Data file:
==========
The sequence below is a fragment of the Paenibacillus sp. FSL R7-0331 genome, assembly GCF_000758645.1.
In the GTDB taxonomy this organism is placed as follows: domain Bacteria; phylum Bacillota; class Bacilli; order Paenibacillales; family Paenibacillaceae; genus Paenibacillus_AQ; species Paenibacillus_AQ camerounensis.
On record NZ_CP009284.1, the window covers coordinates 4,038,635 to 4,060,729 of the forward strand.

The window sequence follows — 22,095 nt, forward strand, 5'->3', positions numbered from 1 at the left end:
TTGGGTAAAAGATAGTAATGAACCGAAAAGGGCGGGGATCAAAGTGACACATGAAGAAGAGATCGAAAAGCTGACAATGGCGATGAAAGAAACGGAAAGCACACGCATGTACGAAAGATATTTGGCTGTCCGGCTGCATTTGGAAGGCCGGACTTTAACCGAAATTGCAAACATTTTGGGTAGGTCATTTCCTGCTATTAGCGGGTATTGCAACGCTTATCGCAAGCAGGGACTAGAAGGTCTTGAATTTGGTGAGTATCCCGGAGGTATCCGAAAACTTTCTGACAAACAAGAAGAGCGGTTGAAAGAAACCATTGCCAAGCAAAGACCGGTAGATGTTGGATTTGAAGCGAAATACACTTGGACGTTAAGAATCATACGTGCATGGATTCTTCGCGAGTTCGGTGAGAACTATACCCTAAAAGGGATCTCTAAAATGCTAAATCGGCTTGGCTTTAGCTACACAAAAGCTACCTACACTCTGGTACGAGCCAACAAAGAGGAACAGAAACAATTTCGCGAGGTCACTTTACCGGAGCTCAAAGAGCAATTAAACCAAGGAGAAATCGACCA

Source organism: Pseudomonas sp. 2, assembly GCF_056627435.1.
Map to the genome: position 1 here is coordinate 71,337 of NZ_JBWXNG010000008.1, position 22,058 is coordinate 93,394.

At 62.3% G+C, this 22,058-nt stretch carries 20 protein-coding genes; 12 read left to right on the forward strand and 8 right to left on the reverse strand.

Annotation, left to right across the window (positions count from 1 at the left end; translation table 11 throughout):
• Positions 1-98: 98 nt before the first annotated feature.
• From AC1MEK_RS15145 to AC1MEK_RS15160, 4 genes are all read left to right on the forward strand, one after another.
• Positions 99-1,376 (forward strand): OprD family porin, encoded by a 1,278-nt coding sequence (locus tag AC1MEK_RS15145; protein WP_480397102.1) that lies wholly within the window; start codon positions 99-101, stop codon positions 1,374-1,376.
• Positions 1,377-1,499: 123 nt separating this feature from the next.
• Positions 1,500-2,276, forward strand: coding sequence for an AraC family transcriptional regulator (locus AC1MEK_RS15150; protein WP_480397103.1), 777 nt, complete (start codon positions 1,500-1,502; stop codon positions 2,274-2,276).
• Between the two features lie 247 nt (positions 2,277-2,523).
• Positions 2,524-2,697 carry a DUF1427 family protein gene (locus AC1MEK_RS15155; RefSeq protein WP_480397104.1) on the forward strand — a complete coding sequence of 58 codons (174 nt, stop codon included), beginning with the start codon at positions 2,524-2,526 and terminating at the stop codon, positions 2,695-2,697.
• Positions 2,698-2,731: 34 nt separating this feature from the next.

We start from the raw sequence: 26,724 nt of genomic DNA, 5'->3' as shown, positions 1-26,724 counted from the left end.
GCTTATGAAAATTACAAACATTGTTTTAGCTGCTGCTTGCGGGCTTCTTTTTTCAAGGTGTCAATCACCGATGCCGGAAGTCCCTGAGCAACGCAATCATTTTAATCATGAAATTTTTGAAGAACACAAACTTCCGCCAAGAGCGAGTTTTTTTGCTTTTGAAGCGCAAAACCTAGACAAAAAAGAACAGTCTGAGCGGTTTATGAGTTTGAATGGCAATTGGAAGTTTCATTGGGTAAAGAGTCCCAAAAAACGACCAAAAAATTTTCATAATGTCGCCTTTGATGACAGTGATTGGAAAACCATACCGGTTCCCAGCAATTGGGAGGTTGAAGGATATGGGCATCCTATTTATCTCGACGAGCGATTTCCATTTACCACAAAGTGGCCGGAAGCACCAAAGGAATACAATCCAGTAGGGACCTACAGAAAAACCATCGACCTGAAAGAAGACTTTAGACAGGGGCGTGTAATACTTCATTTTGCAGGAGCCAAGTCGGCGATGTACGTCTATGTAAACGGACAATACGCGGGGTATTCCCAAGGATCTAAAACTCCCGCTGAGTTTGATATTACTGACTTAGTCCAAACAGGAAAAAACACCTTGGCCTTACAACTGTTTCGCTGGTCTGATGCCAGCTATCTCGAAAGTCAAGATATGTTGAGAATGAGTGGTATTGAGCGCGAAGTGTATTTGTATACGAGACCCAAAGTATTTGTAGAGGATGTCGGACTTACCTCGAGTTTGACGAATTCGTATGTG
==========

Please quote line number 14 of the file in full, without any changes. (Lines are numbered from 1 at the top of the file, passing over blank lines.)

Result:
• Positions 1,500-2,276, forward strand: coding sequence for an AraC family transcriptional regulator (locus AC1MEK_RS15150; protein WP_480397103.1), 777 nt, complete (start codon positions 1,500-1,502; stop codon positions 2,274-2,276).